New answers tagged

1

I think you are writing a thesis, not a user manual for a program. Focus on the technical advances. That is what your thesis will be judged on. I'd suggest leaving the GUI out of it unless you have designed new, and innovative, human-computer interaction elements. Creating such elements has value, certainly, but it doesn't sound like that is the focus of ...


1

The advice to find a different university is probably the best you will get. The standards of the committee are apparently very high, as one would expect. You could appeal to your advisor or to the committee, but it seems doubtful that any other action would work. Even an appeal to higher authority at the university might result in bad feelings that won't ...


18

Yes, it is completely wrong to use ˚ as a degree sign. The reason is that ˚ is U+02DA: RING ABOVE. It is not at all a degree sign; instead, it is (semantically) the ring above the A in Å. The correct character is °, U+00B0: DEGREE SIGN. This is almost the first time I have seen someone misuse U+02DA: RING ABOVE as the degree sign. However, it is very common ...


1

Since you clarified that the "official topic" is research and career progression, I would just let it come up naturally. After you have clarified your general interest in the topic and in doing a PhD., there is an ideal spot for something like: "But of course, before I can do that, I need to finish my master's here by writing a thesis. I ...


26

As you (presumably) continue down the academic career path, you will be buffeted by all sorts of "helpful suggestions" that span the range from ignorable noise to microbullying by those in positions of authority over you. Editors wanting picky little formatting edits, some good some bad. Reviewers with weird comments. Granting agencies and ...


27

For the International System of Units, the units of measurements are defined by the SI brochure. For the degree, unit of plane angle, and the degree Celsius, unit of Celsius temperature, the SI brochure at p. 133 and at p. 149 uses a circle and not a zero. However, at table 8, the circle is rendered with an "o" (probably they didn't have the circle ...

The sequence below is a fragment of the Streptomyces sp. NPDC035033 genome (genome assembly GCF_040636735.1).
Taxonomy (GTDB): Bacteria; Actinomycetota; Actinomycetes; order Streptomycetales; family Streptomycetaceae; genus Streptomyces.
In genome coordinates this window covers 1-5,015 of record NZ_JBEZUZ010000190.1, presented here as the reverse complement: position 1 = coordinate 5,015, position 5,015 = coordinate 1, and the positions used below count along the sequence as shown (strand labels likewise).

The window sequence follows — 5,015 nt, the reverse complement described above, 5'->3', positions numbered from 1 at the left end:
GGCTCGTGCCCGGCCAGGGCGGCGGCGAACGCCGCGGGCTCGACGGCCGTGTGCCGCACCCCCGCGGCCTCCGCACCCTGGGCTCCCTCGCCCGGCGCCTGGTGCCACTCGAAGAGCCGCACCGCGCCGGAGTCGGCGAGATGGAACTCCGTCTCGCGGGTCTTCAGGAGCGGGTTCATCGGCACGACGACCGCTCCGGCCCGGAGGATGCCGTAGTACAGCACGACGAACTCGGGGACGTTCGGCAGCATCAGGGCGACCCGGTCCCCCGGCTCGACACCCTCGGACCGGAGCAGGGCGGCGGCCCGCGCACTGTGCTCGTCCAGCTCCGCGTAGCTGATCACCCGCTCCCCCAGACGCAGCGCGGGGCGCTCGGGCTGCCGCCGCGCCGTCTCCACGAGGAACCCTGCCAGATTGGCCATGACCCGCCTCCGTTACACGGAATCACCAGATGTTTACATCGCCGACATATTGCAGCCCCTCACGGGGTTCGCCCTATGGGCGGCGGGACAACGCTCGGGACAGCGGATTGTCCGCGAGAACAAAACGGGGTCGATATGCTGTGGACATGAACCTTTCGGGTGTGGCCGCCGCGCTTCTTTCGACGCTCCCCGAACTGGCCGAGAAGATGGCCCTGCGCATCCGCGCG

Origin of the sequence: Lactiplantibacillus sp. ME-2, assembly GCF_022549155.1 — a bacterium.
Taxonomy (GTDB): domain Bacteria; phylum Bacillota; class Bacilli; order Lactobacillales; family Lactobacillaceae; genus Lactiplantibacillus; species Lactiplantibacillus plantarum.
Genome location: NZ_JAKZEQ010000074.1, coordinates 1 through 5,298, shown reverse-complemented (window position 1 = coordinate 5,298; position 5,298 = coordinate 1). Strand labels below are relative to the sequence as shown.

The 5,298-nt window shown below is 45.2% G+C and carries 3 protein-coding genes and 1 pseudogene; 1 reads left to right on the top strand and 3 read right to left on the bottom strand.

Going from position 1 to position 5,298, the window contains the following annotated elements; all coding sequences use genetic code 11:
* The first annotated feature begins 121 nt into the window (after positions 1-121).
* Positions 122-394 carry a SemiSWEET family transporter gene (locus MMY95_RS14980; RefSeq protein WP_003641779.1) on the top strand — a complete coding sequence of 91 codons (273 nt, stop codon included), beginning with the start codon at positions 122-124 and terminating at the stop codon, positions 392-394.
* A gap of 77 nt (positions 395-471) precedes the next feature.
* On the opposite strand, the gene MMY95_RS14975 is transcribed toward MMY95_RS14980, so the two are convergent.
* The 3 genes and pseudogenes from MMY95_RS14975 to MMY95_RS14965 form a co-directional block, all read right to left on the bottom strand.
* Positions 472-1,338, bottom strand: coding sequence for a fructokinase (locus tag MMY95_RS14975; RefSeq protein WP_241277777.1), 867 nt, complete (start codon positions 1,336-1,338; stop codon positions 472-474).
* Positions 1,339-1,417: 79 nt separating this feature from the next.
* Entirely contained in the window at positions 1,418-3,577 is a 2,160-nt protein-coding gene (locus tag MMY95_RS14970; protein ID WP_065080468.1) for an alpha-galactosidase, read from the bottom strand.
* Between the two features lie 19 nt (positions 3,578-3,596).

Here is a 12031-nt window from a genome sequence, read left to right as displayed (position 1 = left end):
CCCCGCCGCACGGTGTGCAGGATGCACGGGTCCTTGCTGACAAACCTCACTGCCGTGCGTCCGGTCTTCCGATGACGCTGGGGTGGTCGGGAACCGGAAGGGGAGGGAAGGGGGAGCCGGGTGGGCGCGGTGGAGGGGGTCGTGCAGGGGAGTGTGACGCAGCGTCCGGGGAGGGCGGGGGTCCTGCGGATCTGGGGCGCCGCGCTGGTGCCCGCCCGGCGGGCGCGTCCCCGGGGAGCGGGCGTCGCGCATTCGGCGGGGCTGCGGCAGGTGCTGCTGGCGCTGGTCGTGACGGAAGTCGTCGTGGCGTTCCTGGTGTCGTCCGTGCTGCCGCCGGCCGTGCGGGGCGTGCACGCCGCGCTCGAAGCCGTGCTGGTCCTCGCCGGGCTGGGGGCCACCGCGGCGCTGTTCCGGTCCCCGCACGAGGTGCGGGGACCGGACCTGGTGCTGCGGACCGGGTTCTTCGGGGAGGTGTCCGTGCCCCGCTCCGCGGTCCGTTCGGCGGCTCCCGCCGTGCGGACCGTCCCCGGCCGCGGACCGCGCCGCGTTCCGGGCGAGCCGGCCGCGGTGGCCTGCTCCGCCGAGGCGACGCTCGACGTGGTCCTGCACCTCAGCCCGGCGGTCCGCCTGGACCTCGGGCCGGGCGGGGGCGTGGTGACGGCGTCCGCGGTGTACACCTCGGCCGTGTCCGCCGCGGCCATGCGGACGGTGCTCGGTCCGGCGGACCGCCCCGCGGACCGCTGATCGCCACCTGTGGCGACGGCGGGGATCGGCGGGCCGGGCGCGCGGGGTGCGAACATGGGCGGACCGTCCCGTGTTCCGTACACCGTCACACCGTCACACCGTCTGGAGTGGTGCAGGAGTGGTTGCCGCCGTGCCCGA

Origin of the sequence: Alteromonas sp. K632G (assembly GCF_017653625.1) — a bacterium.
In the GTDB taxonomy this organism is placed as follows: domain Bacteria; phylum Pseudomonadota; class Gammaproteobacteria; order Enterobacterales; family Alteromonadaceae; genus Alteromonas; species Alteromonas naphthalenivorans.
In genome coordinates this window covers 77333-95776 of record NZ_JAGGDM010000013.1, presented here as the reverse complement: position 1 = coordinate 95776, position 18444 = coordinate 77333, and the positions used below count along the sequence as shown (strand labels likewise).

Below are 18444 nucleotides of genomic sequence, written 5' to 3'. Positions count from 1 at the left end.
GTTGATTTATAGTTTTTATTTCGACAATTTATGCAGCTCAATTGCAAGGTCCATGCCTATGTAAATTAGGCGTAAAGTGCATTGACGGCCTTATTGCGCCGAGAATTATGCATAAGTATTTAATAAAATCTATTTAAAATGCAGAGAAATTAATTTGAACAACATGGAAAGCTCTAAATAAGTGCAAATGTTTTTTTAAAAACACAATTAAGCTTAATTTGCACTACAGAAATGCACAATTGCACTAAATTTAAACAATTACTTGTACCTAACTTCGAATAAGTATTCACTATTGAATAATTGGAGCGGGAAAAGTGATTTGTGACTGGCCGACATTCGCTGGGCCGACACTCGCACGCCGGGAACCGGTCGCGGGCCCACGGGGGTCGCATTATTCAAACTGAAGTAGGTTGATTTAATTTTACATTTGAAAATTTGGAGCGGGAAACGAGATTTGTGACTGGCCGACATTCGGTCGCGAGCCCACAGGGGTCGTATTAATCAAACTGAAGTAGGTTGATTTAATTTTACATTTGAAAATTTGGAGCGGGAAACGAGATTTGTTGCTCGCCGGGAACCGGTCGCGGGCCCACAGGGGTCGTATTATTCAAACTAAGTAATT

9

There's a single Unicode character "℃" which could save you having to think about all this.


1

Generally a good proposal will need to have a literature review (perhaps brief) to motivate the research. A bachelors thesis will not need to be as good of a proposal as one for a grant that a professor would write especially since like the other answer said, you already have approval so it seems like a formality. My undergrad thesis I did as best I could ...


2

I have gotten informal (but written) confirmation from a professor that the topic I suggested is ok, they even assigned some additional mentors...the thesis is not formally registered yet (it's mandated by university policy that registration needs to happen quickly/before substantial work) and I'm supposed to write a proposal. Write as little as possible: ...


0

My opinion, and for theses in science or engineering: Avoid multiple epigraphs in your thesis. Use either no epigraphs, or one in the introduction and/or one for the summary/conclusion. Many epigraphs in a thesis always see to me to be a little... overly presumptuous, perhaps a little self-aggrandizing. And sometimes you even come off as being a smart-ass ...


7

Using "we" as you suggest is fine. As to the APA, I say a mathematician needs a guide to psychology writing like a fish needs a bicycle. We with a single author is good enough for Terry Tao 1,2 so you can do it as well. There are many specific style issues in mathematics. There are many guides. Here is one 3. By the way, the best time to discuss ...


14

I wonder whether the committee member is not so much concerned about plagiarism per se as whether you actually understand your advisor's work. An undergraduate thesis is supposed to involve, at least in part, the student gaining a certain level of mastery of prior literature (as well as building on it.) This sort of understanding is usually conveyed in a &...


2

It is possible that the reviewer has a misconception. It is also possible that you do. Rewriting things "in your own words" is not a guard against plagiarism, which isn't about copying "words" but about misattribution of the source of ideas. The proof against plagiarism is to make it clear where the ideas came from by using citation and ...


1

The library at your institution can probably provide you with a thesis or two from your field. You can use those as a source of guidance. Your advisor probably also keeps copies of the theses of former students. Again, those samples can guide you and you know they were acceptable in the past. Some universities and some departments separately have style ...


0

Unless there are specific prescriptions in your place (that you should have been informed of) there are no rules. You can do whatever you think is best for the reader.


2

A glossary is a list of terms in a special subject, field, or area of usage, with accompanying definitions. such a list at the back of a book, explaining or defining difficult or unusual words and expressions used in the text. so the wrong place for extended descriptions of what your functions do. Whether those descriptions belong in the text where the ...


0

You can find both master and phd thesis in Turkey from the following website: https://tez.yok.gov.tr/UlusalTezMerkezi/giris.jsp